For the long term, the best help for his emotions will be when he can speak better and when he gets better at talking about his emotions. I would work on that. What I've done with mine when they were toddlers (and one had a speech delay and the other was high needs - though I haven't had one who was both) was to empathize and help them name their emotions, ("You look angry/frustrated/whatever." and maybe something like "It is hard to have a little brother play with your things/whatever.") and then tell what your expectation is. ("It is OK to be angry/frustrated/whatever but it is not OK to throw/hit/etc.") Also, and this is the hard part with three young kids, is to be right on top of it while you're dealing with it, because it takes a huge amount of consistency. Dealing with problems by throwing or hitting can become a habit, and you have to catch every time he tries to throw something or throws it, and hopefully you catch it most of the time, to get him to un-learn that habit. Try to think of it as getting him to learn a new way of dealing with his bad emotions.
He will still have tantrums, as most kids that age do, and yours certainly sounds tantrum prone in particular. My way of dealing with tantrums was to do as I said above, and then let them have their tantrum (taking away anything that can be used as a weapon or broken) and just let them get the emotions out. I don't abandon them, but OTOH I don't get involved in the tantrum or get emotional and feed the drama. I stay out of it and let them know I'm there when the tantrum is over. And then when they're calm again I give love and go on as if nothing had happened. The ultimate lesson I'm going for is "you can yell and scream and pitch a fit, but it doesn't do anything good and changes nothing." Obviously that means that you have to be consistent and not allow the tantrum to change what you would do anyway to try to quiet him. You have to behave as if no tantrum is happening for him to learn that the tantrum changes nothing and is a waste of energy. I want to stress that I didn't get cold or even go into another room. I'd stay nearby, let her know I was close and to let me know when she was finished and needed a hug, and then would stay nearby and calm. I tried to think of myself as an emotional rock she could latch onto when her emotions were out of control.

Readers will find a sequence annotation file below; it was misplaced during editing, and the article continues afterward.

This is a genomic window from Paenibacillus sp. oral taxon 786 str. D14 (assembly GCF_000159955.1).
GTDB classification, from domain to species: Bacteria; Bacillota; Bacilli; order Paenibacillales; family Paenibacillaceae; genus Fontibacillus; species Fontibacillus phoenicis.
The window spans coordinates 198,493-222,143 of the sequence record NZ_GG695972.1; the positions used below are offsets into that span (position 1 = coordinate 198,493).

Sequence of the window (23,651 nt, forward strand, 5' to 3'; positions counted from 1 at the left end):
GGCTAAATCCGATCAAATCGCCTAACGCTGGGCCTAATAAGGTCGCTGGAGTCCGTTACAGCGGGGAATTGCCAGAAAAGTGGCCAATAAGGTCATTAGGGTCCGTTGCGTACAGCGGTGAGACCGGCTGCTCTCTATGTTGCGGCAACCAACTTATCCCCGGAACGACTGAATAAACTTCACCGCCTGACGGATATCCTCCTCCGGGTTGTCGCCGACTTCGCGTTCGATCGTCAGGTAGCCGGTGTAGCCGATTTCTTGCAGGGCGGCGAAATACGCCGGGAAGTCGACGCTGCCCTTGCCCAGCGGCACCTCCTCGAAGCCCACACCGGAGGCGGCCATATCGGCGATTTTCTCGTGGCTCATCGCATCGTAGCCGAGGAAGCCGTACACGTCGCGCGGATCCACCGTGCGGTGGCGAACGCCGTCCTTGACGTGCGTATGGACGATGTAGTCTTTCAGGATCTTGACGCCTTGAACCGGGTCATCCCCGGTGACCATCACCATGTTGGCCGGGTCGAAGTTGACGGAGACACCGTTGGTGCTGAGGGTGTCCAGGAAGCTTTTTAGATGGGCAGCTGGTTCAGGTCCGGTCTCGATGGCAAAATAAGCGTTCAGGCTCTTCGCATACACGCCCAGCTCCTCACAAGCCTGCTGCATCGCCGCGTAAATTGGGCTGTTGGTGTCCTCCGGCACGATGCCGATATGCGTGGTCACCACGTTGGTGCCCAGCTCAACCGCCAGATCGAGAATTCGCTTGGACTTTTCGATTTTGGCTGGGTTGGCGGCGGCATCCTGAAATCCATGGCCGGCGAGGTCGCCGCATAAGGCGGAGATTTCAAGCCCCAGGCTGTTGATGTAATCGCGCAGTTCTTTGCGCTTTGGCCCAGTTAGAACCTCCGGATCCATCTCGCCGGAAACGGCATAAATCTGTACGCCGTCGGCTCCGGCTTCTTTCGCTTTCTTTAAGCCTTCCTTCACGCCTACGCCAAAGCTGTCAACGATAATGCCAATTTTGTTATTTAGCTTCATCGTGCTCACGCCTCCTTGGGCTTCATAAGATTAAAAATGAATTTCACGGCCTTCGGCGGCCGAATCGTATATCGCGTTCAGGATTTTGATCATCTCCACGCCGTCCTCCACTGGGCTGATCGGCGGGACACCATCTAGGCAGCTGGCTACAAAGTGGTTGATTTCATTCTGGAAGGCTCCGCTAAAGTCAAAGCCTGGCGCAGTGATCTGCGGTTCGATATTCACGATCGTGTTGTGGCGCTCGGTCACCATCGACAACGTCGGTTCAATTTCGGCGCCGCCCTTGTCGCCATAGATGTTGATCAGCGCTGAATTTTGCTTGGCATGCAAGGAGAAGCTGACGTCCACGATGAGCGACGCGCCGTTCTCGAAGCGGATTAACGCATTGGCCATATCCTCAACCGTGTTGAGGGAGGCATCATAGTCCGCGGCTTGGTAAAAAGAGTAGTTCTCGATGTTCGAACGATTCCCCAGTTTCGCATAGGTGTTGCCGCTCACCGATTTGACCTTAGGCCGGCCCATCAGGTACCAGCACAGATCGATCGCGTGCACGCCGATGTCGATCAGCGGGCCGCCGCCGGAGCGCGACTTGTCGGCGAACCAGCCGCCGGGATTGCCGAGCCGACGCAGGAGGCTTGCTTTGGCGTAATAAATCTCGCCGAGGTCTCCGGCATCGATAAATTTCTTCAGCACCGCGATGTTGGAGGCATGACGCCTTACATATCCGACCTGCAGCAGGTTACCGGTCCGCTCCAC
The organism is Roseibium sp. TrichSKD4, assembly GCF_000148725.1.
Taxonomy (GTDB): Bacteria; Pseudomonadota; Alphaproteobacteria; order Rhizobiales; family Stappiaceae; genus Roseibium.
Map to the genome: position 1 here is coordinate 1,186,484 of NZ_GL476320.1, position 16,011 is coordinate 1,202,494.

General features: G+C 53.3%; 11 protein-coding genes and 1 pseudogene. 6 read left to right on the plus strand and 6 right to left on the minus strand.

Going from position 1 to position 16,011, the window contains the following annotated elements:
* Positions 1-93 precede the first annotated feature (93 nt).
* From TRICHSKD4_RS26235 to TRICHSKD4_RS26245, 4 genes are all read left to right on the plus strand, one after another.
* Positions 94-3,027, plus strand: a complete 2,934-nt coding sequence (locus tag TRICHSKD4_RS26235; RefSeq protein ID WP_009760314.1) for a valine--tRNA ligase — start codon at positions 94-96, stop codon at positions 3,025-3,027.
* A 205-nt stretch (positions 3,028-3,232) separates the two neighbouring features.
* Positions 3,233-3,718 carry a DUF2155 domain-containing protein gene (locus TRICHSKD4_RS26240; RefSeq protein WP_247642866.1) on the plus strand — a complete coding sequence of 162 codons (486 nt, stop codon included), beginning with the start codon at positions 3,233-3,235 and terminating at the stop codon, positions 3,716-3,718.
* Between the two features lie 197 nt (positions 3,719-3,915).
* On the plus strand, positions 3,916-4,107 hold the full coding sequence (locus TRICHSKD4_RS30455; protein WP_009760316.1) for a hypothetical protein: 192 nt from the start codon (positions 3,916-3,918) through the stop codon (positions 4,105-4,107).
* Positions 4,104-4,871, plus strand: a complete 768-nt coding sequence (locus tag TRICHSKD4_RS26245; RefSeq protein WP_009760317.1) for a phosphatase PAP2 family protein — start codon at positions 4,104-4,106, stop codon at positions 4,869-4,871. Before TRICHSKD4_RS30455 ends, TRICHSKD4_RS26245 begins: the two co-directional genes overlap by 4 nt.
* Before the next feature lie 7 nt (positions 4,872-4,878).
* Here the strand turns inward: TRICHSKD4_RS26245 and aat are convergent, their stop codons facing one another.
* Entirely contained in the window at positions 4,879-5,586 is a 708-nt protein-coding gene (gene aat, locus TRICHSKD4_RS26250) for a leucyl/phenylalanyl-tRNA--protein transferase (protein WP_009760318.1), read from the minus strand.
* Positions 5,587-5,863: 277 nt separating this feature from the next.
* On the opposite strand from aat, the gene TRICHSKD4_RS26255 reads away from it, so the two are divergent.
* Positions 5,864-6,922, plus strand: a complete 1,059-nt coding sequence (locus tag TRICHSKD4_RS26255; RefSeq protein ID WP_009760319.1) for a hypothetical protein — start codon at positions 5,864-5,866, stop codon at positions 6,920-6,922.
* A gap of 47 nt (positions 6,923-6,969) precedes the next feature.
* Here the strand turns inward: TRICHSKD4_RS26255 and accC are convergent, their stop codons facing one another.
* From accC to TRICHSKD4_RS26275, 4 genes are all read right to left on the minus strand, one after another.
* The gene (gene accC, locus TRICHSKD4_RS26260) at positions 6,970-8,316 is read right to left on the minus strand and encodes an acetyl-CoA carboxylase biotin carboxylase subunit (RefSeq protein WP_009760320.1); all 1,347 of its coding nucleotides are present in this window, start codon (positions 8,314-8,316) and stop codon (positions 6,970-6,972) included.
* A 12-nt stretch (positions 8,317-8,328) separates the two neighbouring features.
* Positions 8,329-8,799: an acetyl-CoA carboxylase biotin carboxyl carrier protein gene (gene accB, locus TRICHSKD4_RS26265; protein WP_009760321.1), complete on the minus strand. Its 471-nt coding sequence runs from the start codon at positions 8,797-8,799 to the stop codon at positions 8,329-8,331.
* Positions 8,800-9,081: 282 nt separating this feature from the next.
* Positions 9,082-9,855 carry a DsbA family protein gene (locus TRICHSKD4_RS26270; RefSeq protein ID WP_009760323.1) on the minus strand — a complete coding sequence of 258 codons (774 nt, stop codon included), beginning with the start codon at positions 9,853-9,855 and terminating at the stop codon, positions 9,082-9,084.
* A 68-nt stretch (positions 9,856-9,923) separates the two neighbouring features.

I will say that my first had TONS of tantrums, and really violent scary ones, but the second is easy and never really had a tantrum, so this is really from experience with just one kid. Unless my method worked so well with the second that she just didn't need to tantrum - but I don't think that's the case. She's very easy going and happy and I can't imagine her having a tantrum no matter what was going on. Anyway, it did help for us with the oldest's terrible tantrums, but I present it as a perspective gained from one child and not something that I've seen help with a number of kids or anything like that.
That is a great idea to limit requests. He also reacts really badly to me telling him not to do something. Wonder how I can handle that one....I love the idea of being their rock. Just wish I had a little more patience. It so hard with a baby nursing, and trying to engage the 4 year old. I am ashamed to say I rely too heavily on videos from the library. We don't have TV, but I have yet to find something that engages them for any length of time.
My 32 month old does the same thing, he pinches too, and has been wanting me almost every second of the day! He got woken up too early today and was CRANKY. Which made me cranky. lol. I let him watch some curious george this morning, while i did some work on the computer, then went outside for a while. We're back in now- got him set up with drawing, which usually holds his attention for some time- but is now demanding a cookie and saying "all done!" to drawing. sigh. it's just one of those days. No advice, what others have said about getting a break=SO CRUCIAL. For me, it helps put things in perspective. Don't beat yourself up. You have a lot going on, three kiddos! I only have one and feel like I'm going crazy half the time ;) You sound like a great mom, and IMO watching videos is fine, I wouldn't feel "ashamed" for that- if it's the only thing that's going to give you some sanity, so be it! Momma's sanity is important. :) That's my philosophy. Toddler boys sure can be a handful!!! xo